Optoplasmonic biosensors

Martin Baaske and Nasrin Asgari are working on this project.


Proteins, the engines that drive and regulate almost all processes in living organisms, come in many shapes and sizes. As they are all made from a limited set of building blocks, their identification is difficult. Current identification techniques are either marker-based, in which case a specific label must be tethered to the protein, or have to use substrates with receptor sites that specifically bind the proteins of interest. Both types of sensors require time- and work-intensive chemical protocols, which require precise knowledge of the analyte’s structure. Moreover, these methods do not recognize non-targeted molecules – a severe drawback for the study of metabolic processes without a priori knowledge of all involved molecular species.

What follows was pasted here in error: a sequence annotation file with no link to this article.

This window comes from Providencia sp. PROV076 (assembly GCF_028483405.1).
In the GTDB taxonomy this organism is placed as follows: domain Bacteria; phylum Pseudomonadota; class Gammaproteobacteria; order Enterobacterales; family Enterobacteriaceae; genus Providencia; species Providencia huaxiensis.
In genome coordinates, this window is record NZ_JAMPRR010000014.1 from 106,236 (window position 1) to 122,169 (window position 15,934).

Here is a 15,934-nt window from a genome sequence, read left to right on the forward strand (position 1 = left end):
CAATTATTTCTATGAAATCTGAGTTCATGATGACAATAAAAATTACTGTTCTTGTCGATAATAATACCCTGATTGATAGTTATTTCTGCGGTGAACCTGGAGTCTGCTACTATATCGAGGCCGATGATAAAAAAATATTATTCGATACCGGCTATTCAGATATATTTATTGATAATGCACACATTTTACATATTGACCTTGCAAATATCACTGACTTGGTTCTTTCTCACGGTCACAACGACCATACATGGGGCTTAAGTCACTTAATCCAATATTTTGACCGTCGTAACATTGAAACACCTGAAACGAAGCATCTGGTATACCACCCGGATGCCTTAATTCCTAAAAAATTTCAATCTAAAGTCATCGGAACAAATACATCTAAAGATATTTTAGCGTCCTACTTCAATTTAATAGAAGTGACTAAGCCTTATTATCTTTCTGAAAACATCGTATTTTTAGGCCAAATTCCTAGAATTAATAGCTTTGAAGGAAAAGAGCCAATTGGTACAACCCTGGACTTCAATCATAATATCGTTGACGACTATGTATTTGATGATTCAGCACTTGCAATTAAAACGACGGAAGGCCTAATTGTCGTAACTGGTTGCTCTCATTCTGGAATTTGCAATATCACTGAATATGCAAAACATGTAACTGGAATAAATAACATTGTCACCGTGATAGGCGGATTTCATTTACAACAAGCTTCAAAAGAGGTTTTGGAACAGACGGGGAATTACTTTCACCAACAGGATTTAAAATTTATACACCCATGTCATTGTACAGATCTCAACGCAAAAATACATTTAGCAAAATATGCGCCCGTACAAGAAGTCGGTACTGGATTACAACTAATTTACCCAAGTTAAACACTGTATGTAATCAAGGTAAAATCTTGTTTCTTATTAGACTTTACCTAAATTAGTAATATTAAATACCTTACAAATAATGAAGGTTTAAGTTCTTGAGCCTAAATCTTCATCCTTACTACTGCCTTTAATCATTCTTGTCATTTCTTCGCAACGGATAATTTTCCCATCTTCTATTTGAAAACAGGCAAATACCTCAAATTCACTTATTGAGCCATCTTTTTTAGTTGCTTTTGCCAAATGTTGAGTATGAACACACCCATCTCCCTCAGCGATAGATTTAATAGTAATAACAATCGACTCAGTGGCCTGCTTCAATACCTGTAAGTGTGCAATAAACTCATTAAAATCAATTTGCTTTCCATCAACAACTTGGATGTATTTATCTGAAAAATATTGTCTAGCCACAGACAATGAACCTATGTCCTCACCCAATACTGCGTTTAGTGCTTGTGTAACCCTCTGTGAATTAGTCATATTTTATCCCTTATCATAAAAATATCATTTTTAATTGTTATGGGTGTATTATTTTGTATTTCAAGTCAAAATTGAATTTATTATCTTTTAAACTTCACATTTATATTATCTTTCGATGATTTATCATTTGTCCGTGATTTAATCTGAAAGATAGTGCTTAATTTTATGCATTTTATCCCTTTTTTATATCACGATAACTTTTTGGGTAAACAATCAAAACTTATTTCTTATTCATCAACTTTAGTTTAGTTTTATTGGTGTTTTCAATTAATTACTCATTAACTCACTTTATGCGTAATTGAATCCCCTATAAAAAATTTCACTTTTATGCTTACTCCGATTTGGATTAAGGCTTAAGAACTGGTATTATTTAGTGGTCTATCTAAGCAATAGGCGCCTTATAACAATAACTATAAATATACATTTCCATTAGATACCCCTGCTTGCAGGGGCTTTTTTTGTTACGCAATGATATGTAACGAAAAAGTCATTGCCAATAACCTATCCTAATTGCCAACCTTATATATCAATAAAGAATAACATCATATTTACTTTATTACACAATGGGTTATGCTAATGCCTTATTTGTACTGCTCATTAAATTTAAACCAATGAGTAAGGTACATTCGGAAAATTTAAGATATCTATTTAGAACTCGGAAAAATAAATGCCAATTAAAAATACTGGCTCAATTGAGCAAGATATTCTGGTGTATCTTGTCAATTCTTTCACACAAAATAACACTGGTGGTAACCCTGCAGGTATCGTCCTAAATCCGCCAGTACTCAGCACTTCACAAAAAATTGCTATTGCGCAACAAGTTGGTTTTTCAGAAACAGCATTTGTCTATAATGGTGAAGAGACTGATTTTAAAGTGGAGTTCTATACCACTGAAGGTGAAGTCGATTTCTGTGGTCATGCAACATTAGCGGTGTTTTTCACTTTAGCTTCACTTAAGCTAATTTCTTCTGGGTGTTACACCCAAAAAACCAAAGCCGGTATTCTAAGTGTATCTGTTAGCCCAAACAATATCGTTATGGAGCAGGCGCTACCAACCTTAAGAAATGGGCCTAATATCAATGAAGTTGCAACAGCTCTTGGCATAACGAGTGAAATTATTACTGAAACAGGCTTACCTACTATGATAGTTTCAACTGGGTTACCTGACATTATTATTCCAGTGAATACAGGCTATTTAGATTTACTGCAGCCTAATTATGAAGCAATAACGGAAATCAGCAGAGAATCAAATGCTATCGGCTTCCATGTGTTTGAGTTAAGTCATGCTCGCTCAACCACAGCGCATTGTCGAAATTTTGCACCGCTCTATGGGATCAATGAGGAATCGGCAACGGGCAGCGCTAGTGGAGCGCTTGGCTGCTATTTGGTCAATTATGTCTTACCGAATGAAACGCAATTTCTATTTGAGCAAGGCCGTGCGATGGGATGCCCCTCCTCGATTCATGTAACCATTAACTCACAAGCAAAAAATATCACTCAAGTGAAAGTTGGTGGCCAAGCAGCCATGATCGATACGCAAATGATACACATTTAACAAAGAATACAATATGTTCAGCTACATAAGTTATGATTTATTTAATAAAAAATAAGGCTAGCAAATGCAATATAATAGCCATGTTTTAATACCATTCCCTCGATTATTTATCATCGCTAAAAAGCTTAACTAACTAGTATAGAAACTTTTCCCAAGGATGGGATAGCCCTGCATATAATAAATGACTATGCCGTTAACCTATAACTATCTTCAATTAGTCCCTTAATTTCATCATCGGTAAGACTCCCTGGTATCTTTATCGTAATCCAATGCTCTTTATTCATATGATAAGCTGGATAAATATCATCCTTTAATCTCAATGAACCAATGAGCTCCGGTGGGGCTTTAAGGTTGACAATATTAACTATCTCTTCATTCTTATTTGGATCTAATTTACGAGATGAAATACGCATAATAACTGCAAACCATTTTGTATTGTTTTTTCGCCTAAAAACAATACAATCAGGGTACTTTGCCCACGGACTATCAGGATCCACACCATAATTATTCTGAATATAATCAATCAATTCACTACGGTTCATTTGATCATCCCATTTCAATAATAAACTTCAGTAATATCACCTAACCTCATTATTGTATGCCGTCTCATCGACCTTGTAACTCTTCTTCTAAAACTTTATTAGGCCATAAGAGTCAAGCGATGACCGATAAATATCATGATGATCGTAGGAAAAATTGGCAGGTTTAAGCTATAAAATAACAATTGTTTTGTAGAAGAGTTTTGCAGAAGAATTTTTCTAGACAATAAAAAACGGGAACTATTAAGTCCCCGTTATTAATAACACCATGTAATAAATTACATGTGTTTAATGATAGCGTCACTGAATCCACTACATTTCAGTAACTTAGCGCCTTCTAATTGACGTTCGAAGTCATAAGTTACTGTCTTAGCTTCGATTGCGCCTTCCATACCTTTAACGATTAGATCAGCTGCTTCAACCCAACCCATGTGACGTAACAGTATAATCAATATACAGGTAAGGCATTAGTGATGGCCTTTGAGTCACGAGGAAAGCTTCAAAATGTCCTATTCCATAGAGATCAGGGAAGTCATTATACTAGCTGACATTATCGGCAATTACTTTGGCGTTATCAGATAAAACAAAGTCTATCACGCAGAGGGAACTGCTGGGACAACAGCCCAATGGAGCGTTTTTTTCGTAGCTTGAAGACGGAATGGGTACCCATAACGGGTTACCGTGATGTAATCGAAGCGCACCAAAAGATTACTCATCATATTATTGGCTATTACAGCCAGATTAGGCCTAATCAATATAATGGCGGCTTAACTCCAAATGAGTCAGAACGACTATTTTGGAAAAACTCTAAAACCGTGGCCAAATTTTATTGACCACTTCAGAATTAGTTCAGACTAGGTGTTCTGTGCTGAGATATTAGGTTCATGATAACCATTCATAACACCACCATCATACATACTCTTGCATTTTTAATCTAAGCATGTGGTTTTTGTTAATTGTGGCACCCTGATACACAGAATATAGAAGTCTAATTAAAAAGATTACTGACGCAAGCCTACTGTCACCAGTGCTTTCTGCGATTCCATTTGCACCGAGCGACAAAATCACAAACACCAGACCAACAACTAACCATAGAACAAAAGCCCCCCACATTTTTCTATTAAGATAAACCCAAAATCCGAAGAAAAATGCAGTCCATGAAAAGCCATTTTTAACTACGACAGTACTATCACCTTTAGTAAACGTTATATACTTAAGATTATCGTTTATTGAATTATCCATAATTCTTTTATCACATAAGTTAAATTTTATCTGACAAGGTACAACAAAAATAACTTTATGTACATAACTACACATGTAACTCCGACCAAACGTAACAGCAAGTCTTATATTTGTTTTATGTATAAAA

This is where our research comes in. We develop optical biosensors that do not rely on markers or on analyte immobilization. Instead, we aim to identify proteins via measurements of their physical properties only. For this purpose we employ plasmonic nanoparticles which, by means of careful and intricate optimization of the optical probing device and the electronic hardware, can be transformed into tiny high-speed, high-throughput nanosensors enabling the observation of untethered “free” proteins.

Artist’s view of sensing of biomolecules of different size by a single gold nanorod.


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